How to clean old books to get rid of dust, dirt, and grime
“To remove dust, dirt, or grime, my best advice is to use a paper towel,” says James Fraser, manager of The Grolier Poetry Bookshop in Boston. Alternatively, you can opt to use a microfiber cloth to dust off books. This method should work when you want to clean old paperback and hardbound books.
1. Wipe down the whole book, cover to cover, being careful when you clean the book’s pages.
2. If there are stubborn smudges and stains on the cover of the book, wet the paper towel or microfiber cloth with a little water and revisit those bits. Bear in the mind that books—particularly old books—can be fragile. “Any attempt to fix past wrongs may end up damaging the book even more,” says Fraser.
Optional: Handwritten inscriptions left by others often come part and parcel with buying used books. If they aren’t scribbled in permanent ink, an extremely soft eraser used with extra care can remove pencil marks or hand smudges.
How to disinfect used books
A good thorough clean can make old books look new again, but if mold, mildew, or insects have taken up residence in your book, you’ll have to disinfect it. If not, you might want to disinfect a book for your own peace of mind.
The difference between cleaning and disinfecting books
Indeed, there’s a difference between cleaning and disinfection, as Karen Hoffman, RN, immediate past president of the Association for Professionals in Infection Control and Epidemiology (APIC), told Well+Good. Cleaning removes dirt off surfaces while disinfecting actually kills germs. It’s also important to note that if you want to disinfect an old book—or any object, for that matter—you always have to start with a clean surface. “Disinfectants don’t work if there’s a visibly dirty surface,” says Hoffman.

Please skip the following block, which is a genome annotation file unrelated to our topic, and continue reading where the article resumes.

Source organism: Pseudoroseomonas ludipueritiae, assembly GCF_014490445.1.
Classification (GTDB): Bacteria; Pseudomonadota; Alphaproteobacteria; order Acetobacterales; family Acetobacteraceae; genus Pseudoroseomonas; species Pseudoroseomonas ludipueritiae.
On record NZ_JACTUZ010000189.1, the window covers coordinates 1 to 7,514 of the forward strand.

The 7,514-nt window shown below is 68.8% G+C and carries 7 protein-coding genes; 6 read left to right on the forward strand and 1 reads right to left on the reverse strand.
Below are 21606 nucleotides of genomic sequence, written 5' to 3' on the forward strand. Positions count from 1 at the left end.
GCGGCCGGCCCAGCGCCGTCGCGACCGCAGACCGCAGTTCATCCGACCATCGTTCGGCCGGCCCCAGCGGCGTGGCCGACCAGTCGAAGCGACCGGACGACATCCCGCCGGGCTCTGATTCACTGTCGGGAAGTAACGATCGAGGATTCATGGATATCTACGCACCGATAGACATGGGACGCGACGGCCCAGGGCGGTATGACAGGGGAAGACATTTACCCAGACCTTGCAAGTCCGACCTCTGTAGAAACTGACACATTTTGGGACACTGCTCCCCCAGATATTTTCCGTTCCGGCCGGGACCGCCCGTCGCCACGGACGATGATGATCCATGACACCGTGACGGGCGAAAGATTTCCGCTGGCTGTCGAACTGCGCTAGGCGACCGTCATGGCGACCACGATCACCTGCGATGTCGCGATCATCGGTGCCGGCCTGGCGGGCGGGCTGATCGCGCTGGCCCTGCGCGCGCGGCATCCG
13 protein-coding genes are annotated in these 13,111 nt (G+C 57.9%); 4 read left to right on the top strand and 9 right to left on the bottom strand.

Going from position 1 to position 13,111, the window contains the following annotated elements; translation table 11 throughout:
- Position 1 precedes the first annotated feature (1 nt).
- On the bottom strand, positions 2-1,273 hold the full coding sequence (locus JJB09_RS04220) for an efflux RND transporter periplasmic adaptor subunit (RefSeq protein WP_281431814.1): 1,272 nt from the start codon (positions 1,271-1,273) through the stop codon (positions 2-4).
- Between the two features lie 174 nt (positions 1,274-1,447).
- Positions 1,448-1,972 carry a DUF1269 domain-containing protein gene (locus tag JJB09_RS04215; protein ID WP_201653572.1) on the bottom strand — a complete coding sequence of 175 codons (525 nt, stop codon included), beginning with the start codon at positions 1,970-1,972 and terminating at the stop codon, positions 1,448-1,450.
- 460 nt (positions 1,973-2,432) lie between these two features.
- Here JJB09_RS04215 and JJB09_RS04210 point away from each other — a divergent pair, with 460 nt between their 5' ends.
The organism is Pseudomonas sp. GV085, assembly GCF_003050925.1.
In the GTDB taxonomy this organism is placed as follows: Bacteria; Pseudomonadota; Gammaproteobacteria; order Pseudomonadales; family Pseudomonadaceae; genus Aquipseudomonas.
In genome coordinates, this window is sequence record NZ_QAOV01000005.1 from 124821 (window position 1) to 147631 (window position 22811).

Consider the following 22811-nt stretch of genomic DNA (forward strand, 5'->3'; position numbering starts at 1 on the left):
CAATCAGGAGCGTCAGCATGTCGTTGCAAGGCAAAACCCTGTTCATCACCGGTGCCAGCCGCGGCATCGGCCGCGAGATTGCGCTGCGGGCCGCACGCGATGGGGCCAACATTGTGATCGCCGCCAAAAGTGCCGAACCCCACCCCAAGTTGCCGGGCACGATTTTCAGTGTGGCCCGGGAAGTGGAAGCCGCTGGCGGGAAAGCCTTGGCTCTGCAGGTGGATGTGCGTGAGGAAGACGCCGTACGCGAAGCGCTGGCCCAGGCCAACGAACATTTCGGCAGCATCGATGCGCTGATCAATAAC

The best ways to disinfect old books
When disinfecting old books, “you can probably get away with using disinfectant, like 70 percent rubbing alcohol,” says Jason Tetro, microbiologist and author of The Germ Files. If you don’t want to apply rubbing alcohol to book covers, you can use mild soap and water as an alternative. “A mild soap will kill the majority of microbes,” says Tetro. “If you want more oomph, you could use ultraviolet light,” he says, adding that “the sun is the best disinfectant.”
Another disinfectant according to Tetro? Time. “You can just let books sit because the majority of microbes can’t last without food and water for a long period of time,” he says. “If you just leave a book very, very, very dry and you leave it very, very, very dry for a week, you are reducing probably 99.9 percent of the problems.”
Make sure you are disinfecting your hands, too
Whether you’re disinfecting a book for a specific reason, or just because, Tetro says that the greatest risk that’s going to happen to you from a book isn’t the book itself, but indirect transfer to your hands.
“If you find yourself in a situation where you are unsure about the microbiological quality of a book, you always have to have a measure to be able to keep yourself safe,” he says. It can be as simple as using a hand sanitizer or washing your hands. “While there’s a great deal of possibilities for being able to make sure that your book is safe, there’s always the ability to make sure that you are safe.”
Disinfecting mildewed or moldy books